"Improvements of Travel-time Tomography Models from Joint Inversion of Multi-channel and Wide-angle Seismic Data" by Slaven Begović, Institut de Ciències del Mar (ICM), will be held at room AULA of the Institut de Ciencies del Mar (ICM - www.icm.csic.es).
Commonly multichannel seismic reflection (MCS) and wideangle seismic (WAS) data are modeled and interpreted with different approaches. Conventional traveltime tomography models using solely WAS data lack the resolution to define the model properties and, particularly, the geometry of geologic boundaries (reflectors) with the required accuracy, specially in the shallow complex upper geological layers. We plan to mitigate this issue by combining these two different data sets, specifically taking advantage of the high redundancy of multichannel seismic (MCS) data, integrated with wideangle seismic (WAS) data into a common inversion scheme to obtain higher resolution velocity models (Vp), decrease Vp uncertainty and improve the geometry of reflectors. To do so, we have adapted the tomo2d and tomo3d joint refraction and reflection travel time tomography codes (Korenaga et al, 2000; Meléndez et al, 2015) to deal with streamer data and MCS acquisition geometries. The scheme results in a joint traveltime tomographic inversion based on integrated traveltime information from refracted and reflected phases from WAS data and reflected identified in the MCS common depth point (CDP) or shot gathers.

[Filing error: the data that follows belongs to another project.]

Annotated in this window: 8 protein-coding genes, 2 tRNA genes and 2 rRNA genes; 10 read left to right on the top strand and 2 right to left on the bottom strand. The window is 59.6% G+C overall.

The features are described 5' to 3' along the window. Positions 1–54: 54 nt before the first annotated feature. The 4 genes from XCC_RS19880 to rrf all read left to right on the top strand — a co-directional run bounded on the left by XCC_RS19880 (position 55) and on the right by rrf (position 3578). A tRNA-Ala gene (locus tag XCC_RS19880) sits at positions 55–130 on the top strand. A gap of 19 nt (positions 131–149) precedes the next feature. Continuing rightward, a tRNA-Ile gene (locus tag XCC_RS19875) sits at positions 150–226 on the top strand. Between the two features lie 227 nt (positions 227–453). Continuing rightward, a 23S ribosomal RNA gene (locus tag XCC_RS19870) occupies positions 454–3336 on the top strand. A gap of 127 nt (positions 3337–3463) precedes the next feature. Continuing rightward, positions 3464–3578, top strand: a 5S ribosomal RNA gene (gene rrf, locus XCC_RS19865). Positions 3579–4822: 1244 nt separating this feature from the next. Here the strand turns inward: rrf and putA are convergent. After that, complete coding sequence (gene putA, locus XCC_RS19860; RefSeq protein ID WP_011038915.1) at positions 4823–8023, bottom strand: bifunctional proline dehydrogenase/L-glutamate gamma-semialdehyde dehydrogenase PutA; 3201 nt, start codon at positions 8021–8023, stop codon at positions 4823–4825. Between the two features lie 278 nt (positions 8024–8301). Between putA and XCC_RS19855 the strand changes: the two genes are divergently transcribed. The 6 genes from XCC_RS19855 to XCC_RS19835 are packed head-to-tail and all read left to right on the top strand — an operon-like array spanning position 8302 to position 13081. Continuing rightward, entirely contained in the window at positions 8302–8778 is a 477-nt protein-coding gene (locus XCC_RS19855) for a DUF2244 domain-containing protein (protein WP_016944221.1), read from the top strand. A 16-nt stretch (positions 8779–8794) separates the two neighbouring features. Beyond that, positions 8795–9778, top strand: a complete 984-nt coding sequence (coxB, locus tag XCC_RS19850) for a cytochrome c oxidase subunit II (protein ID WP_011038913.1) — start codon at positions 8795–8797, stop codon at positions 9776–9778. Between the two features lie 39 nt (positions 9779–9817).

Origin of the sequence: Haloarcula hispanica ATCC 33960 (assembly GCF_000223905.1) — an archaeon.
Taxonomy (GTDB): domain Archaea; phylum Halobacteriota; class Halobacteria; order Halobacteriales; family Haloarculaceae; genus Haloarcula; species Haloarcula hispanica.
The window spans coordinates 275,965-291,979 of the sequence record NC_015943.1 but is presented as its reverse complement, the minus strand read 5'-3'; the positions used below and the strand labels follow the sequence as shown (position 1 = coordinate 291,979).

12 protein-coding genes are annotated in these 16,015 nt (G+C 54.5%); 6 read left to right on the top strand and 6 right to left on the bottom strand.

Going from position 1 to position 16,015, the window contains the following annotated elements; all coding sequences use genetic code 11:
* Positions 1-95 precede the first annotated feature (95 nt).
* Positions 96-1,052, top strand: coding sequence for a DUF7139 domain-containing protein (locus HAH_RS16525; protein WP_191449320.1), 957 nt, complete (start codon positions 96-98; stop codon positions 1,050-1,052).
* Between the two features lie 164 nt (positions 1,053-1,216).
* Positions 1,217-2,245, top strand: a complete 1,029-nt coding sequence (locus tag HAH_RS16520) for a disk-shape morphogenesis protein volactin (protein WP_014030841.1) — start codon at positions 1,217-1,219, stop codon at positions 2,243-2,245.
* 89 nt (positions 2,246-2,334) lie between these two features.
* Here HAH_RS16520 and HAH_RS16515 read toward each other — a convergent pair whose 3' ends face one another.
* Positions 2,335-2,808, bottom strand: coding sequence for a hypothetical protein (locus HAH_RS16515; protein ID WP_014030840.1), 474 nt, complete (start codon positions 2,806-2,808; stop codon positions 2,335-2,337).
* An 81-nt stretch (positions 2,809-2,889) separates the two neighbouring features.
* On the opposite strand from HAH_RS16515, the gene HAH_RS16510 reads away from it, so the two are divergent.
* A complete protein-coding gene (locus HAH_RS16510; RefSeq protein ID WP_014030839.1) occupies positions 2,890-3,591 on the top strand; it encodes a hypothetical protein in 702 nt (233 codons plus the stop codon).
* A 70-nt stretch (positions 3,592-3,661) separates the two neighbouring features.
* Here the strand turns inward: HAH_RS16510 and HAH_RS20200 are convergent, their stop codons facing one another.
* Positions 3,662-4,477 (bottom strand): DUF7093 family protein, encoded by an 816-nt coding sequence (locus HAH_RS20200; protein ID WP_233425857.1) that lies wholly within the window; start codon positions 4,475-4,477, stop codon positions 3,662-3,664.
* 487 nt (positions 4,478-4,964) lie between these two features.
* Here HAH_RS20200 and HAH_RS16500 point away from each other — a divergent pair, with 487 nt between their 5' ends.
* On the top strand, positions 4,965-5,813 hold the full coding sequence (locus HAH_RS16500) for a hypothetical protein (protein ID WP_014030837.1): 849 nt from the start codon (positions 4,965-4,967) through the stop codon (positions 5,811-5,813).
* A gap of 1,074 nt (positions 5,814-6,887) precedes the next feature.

To illustrate the advantages of a common inversion approach we have compared the modeling results for synthetic data sets using two different traveltime inversion strategies:
• We have produced seismic velocity models and reflector geometries following typical refraction and reflection traveltime tomographic strategy modeling just WAS data with a typical acquisition geometry (an OBS each 10 km).
• Second, we performed joint inversion of two types of seismic data sets, integrating two coincident data sets consisting of MCS data collected with a 8 kmlong streamer and the WAS data into a common inversion scheme.
Our synthetic results of the joint inversion indicate a 510 times smaller ray traveltime misfit in the deeper parts of the model, compared to models obtained using just wideangle seismic data. As expected, there is an important improvement in the definition of the reflector geometry, which in turn, allows to improve the accuracy of the velocity retrieval just above and below the reflector.